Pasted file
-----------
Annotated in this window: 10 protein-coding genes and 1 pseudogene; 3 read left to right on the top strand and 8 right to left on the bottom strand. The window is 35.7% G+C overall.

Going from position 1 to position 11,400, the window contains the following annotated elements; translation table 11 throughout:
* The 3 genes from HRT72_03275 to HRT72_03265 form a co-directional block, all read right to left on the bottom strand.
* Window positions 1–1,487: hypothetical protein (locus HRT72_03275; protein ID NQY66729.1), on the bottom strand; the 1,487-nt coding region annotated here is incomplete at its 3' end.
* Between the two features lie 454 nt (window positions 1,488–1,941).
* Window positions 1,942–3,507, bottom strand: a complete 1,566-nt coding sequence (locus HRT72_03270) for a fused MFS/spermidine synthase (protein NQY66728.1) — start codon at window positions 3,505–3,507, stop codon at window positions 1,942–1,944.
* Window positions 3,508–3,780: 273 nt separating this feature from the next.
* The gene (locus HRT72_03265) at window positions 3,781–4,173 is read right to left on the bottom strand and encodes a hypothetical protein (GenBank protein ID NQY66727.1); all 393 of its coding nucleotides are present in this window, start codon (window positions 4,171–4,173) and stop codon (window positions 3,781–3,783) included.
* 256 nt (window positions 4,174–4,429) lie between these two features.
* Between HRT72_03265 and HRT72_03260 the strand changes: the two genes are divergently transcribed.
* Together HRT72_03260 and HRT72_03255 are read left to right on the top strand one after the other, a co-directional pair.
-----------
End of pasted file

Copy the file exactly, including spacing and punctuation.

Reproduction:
Annotated in this window: 10 protein-coding genes and 1 pseudogene; 3 read left to right on the top strand and 8 right to left on the bottom strand. The window is 35.7% G+C overall.

Going from position 1 to position 11,400, the window contains the following annotated elements; translation table 11 throughout:
* The 3 genes from HRT72_03275 to HRT72_03265 form a co-directional block, all read right to left on the bottom strand.
* Window positions 1–1,487: hypothetical protein (locus HRT72_03275; protein ID NQY66729.1), on the bottom strand; the 1,487-nt coding region annotated here is incomplete at its 3' end.
* Between the two features lie 454 nt (window positions 1,488–1,941).
* Window positions 1,942–3,507, bottom strand: a complete 1,566-nt coding sequence (locus HRT72_03270) for a fused MFS/spermidine synthase (protein NQY66728.1) — start codon at window positions 3,505–3,507, stop codon at window positions 1,942–1,944.
* Window positions 3,508–3,780: 273 nt separating this feature from the next.
* The gene (locus HRT72_03265) at window positions 3,781–4,173 is read right to left on the bottom strand and encodes a hypothetical protein (GenBank protein ID NQY66727.1); all 393 of its coding nucleotides are present in this window, start codon (window positions 4,171–4,173) and stop codon (window positions 3,781–3,783) included.
* 256 nt (window positions 4,174–4,429) lie between these two features.
* Between HRT72_03265 and HRT72_03260 the strand changes: the two genes are divergently transcribed.
* Together HRT72_03260 and HRT72_03255 are read left to right on the top strand one after the other, a co-directional pair.